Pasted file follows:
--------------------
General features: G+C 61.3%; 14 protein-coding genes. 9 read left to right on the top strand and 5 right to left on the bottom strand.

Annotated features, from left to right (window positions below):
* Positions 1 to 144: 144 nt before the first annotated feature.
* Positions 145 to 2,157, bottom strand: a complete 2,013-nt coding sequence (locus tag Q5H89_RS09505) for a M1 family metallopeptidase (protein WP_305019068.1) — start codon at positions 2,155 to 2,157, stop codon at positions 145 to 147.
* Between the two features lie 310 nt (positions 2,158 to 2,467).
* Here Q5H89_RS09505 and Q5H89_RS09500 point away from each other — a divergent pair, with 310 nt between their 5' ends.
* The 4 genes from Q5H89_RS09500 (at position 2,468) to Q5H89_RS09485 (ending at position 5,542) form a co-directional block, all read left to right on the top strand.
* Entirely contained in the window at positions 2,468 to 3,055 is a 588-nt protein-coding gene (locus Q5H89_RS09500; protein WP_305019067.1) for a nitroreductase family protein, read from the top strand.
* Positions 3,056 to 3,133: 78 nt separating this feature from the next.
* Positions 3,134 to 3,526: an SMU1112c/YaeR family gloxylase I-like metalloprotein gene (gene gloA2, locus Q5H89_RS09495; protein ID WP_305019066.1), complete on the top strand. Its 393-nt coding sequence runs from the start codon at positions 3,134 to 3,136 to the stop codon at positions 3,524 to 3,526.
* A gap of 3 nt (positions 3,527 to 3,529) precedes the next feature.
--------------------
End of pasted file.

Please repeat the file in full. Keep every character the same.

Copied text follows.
General features: G+C 61.3%; 14 protein-coding genes. 9 read left to right on the top strand and 5 right to left on the bottom strand.

Annotated features, from left to right (window positions below):
* Positions 1 to 144: 144 nt before the first annotated feature.
* Positions 145 to 2,157, bottom strand: a complete 2,013-nt coding sequence (locus tag Q5H89_RS09505) for a M1 family metallopeptidase (protein WP_305019068.1) — start codon at positions 2,155 to 2,157, stop codon at positions 145 to 147.
* Between the two features lie 310 nt (positions 2,158 to 2,467).
* Here Q5H89_RS09505 and Q5H89_RS09500 point away from each other — a divergent pair, with 310 nt between their 5' ends.
* The 4 genes from Q5H89_RS09500 (at position 2,468) to Q5H89_RS09485 (ending at position 5,542) form a co-directional block, all read left to right on the top strand.
* Entirely contained in the window at positions 2,468 to 3,055 is a 588-nt protein-coding gene (locus Q5H89_RS09500; protein WP_305019067.1) for a nitroreductase family protein, read from the top strand.
* Positions 3,056 to 3,133: 78 nt separating this feature from the next.
* Positions 3,134 to 3,526: an SMU1112c/YaeR family gloxylase I-like metalloprotein gene (gene gloA2, locus Q5H89_RS09495; protein ID WP_305019066.1), complete on the top strand. Its 393-nt coding sequence runs from the start codon at positions 3,134 to 3,136 to the stop codon at positions 3,524 to 3,526.
* A gap of 3 nt (positions 3,527 to 3,529) precedes the next feature.